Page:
But it’s not all automatic. Businesses now registered for TSP are UK-based traders who HMRC has a record of having imported goods from the EU in 2018.

HMRC has sent letters to these traders with further details of their TSP registration, and they only have to take a few simple extra steps – such as checking if their goods attract tariffs and getting a Duty Deferment Account if they do – to make sure that they are ready for the Brexit date.

Guarding data and intellectual property

The UK Information Commissioner’s Office (ICO) has provided clear guidance for organisations looking to transfer data outside of the EU.

The government has said that transfers of data from the UK to the European Economic Area (EEA) will not be restricted. However, if we leave the EU without a deal, GDPR transfer rules will apply to any data coming from the EEA into the UK. You need to consider what GDPR safeguards you can put in place to ensure that data can continue to flow into the UK.

In the event of a deal, the ICO has provided guidance, depending upon the size of your business and whether your interaction is with EU, EEA, or countries outside these, so the actions will vary. Most situations can however be covered by the adoption of Standard Contractual Clauses (SCCs) which will keep data flowing into the UK. The ICO has template on its website that can help you with these. _ Data and ‘no deal’_ If someone in the EEA sends personal data to someone else who is outside the EEA, they must comply with GDPR rules on international transfers of personal data. The ICO has created a tool to help smaller companies which import data from within the EEA to the UK, by creating some standard contractual clauses which should be put in place before withdrawal. Their site also includes Word templates for these clauses.

Trademarks and registered designs

The revised agreement (‘deal’) on the withdrawal of the UK from the EU indicates that both the UK and the EU favour providing EU (European) Trademark and Community design holders (both registered and unregistered) with an equivalent UK right once the UK leaves the EU. So there should be no immediate implications.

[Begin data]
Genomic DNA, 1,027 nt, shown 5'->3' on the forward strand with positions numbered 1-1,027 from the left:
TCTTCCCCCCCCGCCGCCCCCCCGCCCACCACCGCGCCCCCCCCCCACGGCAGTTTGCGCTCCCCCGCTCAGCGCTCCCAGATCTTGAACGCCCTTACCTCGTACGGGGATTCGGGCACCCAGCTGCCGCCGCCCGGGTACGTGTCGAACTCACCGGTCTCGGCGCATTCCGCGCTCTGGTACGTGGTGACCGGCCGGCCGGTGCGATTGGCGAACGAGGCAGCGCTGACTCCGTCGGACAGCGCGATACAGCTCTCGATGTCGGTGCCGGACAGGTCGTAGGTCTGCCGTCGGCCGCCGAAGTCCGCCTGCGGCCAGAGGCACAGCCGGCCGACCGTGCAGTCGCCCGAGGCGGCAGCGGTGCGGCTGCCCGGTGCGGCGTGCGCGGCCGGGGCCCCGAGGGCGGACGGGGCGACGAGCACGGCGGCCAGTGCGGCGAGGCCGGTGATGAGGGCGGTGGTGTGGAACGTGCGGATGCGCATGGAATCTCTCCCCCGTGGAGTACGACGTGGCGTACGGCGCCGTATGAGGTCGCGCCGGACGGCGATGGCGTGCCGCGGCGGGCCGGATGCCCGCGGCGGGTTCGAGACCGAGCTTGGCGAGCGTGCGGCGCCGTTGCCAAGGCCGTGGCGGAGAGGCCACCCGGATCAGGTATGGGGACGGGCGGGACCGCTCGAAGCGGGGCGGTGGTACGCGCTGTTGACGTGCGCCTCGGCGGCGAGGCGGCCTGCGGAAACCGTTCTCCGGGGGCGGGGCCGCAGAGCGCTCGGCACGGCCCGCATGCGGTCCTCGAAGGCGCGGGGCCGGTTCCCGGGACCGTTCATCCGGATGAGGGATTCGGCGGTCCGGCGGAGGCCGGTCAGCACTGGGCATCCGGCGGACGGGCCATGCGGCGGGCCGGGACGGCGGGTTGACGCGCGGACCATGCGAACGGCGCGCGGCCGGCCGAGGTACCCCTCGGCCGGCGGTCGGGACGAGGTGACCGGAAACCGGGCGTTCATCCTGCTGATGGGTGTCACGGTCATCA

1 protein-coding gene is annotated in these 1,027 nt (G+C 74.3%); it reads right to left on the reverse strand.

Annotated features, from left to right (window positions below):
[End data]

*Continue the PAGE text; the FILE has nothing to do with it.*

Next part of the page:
No deal IP

The UK Government has enacted regulations to protect the EU Rights in the UK which will take effect in the event of a no-deal Brexit. EU Rights that are registered or protected in the EU on Brexit day (Registered EU Rights) will automatically be treated and enforceable as though they were registered in the UK (Corresponding Registered UK Rights), with the same renewal dates and priority claims, subject to a right to opt out.

Pending applications for the registration of EU Rights will not be converted into corresponding UK applications but the applicant will have nine months to apply for registration of the same trademark or design in the UK on the priority of the corresponding EU application.

In the case of new applications, if companies wish to protect their trademarks and designs in both the UK and the EU, many IP lawyers suggest filing parallel UK and EU applications now.

Workforce planning

It is now clear that EU nationals should be free to come to the UK to live and work until the end of 2020, even if there was to be a no deal Brexit.

EU nationals not resident in the UK before 11pm on 31 October 2019 will continue to be able to enter the UK to live and work without requiring a visa until 31 December 2020. However, a person who moves to the UK after a no-deal exit and wishes to remain resident beyond 31 December 2020 will need to apply under the new European Temporary Leave to Remain scheme (Euro TLR). This is a revised version of a similar temporary scheme announced by Theresa May’s Government earlier this year.

It seems that the deadline for Euro TLR applications will be 31 December 2020, irrespective of the date when the person entered the UK after Brexit. Euro TLR will grant the holder permission to remain in the UK for 36 months with the ability to study and work.

At the end of this period, holders of Euro TLR wishing to remain in the UK will need to apply for further permission to remain in the UK under the new immigration system (expected to be implemented on a phased basis from January 2021). Details of the new immigration rules and any switching requirements are not expected to be published for several months. The Government has indicated that time spent in the UK with Euro TLR status will count towards residency requirements for future indefinite leave to remain/settlement applications.

Currency volatility

With the strength of the pound closely following the ebb and flow of Brexit negotiations, what can one do to manage currency risk. Currency hedging has a finite life – 1-2 years at most. So what else can be done?

One lateral-thinking idea is to work back from a sale price/margin, which tells you the buying price you are prepared to make – and provides a yardstick with which find alternative sources of supply / production.

One could also look for currencies which mirror closely the state of the pound (known as natural hedging’) and look for sources of supply willing to trade in those currencies. There is rarely 100% alignment – but it will help. You may for instance want to denominate an order in dollars, not sterling, if that helps.

If you have any questions or for more information, please get in touch with us here.